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Vacuum & Cleaning Tips - What to Clean With Your Vacuum

Do More With Your Vacuum to Keep Your Home Clean

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With the popularity of disposable dusting cloths and quick cleaning tools, it's easy to forget that a vacuum has a lot of cleaning potential. Most vacuum types such as canister models or uprights that have hoses and attachments, are designed for cleaning more than floors and carpets. With efficient suction and convenient accessories, a vacuum can shorten the cleaning time. As opposed to merely sweeping or wiping, when you use a vacuum for certain cleaning tasks, you are removing the dust and allergens rather than just moving them around the room.
  • Inside Cabinets & Drawers: Vacuum to remove dust, crumbs or lint. A vacuum crevice tool works great to clean those forgotten areas behind turntables, or in between cabinet units. Remove dirt from your range's storage drawer.
  • Cutlery Drawer: The cutlery or kitchen tool drawer is a magnet for crumbs. When there's not enough time for a thorough cleaning, remove handfuls of utensils and vacuum the drawer.
  • Library & Books: Vacuum dusting books or piles of magazines is more effective than wiping with a cloth. It's also much quicker.
  • Stairs: Debris seems to gravitate in the corners of stair threads and behind staircases.
  • Closets: Dust, sand and gravel gathers in closets especially around shoes and boots.
  • Pillows: You can either vacuum a pillow to remove dust mites and skin flakes, or place a pillow inside a large plastic bag and while holding the bag slightly closed, gently remove the air with the vacuum hose. Then re-fluff your pillow outside or where the air is cleaner.
  • Mattresses: Mattresses and box springs accumulate dead skin, hair, dust and dust mites. Vacuum regularly to reduce allergens and keep your mattress clean.
  • Freshen a Room: To remove airborne dust/allergens and freshen the air in a room, remove the hose and leave the vacuum on for 10-15 minutes in a closed room. It will return cleaner air to the room but use caution to not leave your vacuum on for extended periods. This is a good way to contain or reduce disturbed dust while spring cleaning a room.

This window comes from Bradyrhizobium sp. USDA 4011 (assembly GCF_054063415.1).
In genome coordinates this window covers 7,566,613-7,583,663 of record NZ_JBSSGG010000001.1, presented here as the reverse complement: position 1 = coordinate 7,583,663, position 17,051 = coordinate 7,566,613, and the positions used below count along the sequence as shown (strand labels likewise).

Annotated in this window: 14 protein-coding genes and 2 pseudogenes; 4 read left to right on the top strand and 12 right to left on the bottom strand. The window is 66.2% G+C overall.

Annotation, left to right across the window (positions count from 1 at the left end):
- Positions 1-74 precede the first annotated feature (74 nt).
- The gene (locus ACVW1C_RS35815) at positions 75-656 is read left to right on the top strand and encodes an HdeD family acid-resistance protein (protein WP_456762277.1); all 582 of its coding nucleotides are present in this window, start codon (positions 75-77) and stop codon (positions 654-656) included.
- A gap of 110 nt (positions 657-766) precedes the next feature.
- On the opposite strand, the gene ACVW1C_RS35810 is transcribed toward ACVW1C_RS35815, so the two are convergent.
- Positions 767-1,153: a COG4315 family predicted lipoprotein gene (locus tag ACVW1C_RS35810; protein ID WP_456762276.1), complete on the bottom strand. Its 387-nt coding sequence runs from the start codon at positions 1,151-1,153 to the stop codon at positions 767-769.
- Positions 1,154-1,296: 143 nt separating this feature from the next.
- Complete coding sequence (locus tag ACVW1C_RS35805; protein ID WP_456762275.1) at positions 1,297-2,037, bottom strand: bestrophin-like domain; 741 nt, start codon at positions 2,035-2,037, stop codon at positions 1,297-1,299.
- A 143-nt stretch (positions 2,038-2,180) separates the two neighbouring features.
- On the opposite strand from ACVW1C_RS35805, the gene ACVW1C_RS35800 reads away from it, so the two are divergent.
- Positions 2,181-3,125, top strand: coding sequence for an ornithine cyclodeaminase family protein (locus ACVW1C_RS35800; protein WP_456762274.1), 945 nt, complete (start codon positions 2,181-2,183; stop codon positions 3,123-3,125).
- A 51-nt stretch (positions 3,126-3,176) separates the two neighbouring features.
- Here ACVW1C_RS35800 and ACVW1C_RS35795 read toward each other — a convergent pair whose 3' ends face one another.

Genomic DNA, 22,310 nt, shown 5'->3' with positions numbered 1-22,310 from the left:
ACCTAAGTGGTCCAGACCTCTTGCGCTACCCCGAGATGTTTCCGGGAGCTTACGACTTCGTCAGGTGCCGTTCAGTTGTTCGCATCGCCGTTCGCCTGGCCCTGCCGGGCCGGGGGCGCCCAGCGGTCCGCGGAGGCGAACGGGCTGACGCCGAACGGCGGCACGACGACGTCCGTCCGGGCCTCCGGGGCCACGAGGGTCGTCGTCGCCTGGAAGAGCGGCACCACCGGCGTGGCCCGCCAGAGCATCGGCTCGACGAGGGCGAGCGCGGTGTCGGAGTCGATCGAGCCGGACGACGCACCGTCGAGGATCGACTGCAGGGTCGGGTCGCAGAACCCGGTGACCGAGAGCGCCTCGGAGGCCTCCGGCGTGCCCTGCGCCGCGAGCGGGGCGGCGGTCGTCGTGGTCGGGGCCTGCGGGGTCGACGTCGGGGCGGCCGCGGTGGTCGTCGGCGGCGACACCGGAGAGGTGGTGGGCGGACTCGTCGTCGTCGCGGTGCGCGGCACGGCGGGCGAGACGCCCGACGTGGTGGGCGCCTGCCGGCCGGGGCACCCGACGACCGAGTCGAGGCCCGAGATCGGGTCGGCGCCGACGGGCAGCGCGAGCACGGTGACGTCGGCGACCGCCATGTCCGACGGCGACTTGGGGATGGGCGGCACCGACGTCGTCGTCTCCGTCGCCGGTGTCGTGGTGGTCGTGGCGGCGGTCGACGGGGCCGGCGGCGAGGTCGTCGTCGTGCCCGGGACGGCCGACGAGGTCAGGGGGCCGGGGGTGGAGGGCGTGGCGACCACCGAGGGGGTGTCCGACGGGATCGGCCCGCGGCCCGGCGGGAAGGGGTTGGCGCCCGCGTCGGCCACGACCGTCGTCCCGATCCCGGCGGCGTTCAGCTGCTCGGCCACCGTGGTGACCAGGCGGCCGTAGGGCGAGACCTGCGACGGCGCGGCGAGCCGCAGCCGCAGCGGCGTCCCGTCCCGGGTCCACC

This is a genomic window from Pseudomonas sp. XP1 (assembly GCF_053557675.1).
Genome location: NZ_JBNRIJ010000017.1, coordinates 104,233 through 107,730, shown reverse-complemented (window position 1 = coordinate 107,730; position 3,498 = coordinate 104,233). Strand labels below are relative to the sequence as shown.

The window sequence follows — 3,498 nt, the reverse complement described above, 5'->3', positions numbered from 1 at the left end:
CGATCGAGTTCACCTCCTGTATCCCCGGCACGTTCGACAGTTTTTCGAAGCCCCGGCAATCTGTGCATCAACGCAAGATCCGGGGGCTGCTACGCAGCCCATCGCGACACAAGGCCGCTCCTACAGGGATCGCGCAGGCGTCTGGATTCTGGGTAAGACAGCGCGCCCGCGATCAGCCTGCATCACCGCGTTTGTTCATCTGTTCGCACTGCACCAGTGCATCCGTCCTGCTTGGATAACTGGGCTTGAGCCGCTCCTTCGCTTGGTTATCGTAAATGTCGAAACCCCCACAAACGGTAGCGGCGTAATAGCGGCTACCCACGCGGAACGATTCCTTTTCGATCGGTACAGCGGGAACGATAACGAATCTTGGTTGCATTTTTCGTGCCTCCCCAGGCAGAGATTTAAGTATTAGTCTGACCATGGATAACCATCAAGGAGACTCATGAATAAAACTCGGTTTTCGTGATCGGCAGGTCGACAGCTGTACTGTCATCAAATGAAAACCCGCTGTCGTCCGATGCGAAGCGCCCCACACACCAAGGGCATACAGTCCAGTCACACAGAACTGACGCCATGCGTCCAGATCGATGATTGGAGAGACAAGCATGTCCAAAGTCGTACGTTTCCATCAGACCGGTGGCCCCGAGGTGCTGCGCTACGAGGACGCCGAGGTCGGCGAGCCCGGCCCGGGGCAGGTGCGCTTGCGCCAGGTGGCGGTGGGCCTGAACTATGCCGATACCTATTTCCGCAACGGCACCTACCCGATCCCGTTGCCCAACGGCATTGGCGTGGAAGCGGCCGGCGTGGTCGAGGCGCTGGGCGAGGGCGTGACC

• Vehicles: Vacuum clean the upholstery, carpets and floors of vehicles, trailers and boats. Note: Use only a wet/dry vacuum if debris is extensive or the area is damp or wet.
  • Draperies & Valances: A lot of dust will accumulate especially on the top of curtain headers and valances. Use the hose and wand with a dusting attachment. Some vacuums have a delicate suction feature that is gentler for vacuuming the length of draperies.
  • Walls: Walls should first be vacuumed before washing or painting to remove loose dust which will be spread with a washing cloth. Vacuum dusting is ideal for cleaning wood walls and paneling, especially before applying a wood cleaner or polish.
  • Hall or Wall Mirrors: Vacuum dusting eliminates the dust that would be smeared as you clean with glass cleaner. Use only a very soft dusting brush on mirrors or glass surfaces.
  • Ceiling Fans & Light Fixtures: Along with ornate lighting fixtures, ceiling fans just seem to attract dust. Use a soft brush attachment and vacuum fan blades and housing.
  • Lamp Shades: These are often overlooked when cleaning, but lamp shades have crevices that are best cleaned with a vacuum.
  • Garbage Receptacles: Remove crumbs and dirt easily from the bottom of trash or recycle bins.
  • Humidifiers & Air Cleaners: Periodically vacuum the air intake and diffuser where air returns to the room, as dust tends to collect in these areas. Air cleaners with built-in ionizers tend to accumulate dust at a more rapid pace.
  • Runners & Area Rugs: Use care when vacuuming small runners and mats. Avoid vacuuming fringes or carpet corners.
  • Refrigerator Coils: Vacuuming exposed coils behind your refrigerator will reduce energy costs and make your appliance work more efficiently.
  • Routine Dusting: Vacuum dusting removes the dust and provides a better cleaning than wiping.
  • Painting or Staining Projects: For best finishing results, always vacuum wood items to remove minute sawdust, steel wool fibers or other particles, before you stain or paint.
  • Steaming or Cleaning a Carpet: Always vacuum the carpet before cleaning with a carpet steamer to remove particles, gravel and other debris. It also helps to lift dirt to the surface. Vacuum after the cleaning to fluff and raise rug fibers.
Read More About Vacuums & Cleaning:

Vacuums 101 - From Buying to FAQ's
Learn About Vacuum Types
Before You Buy a Vacuum
How to Buy a Used Vacuum
5 Steps to an Organized Kitchen
Difference Between Carpet Cleaners and Vacuums

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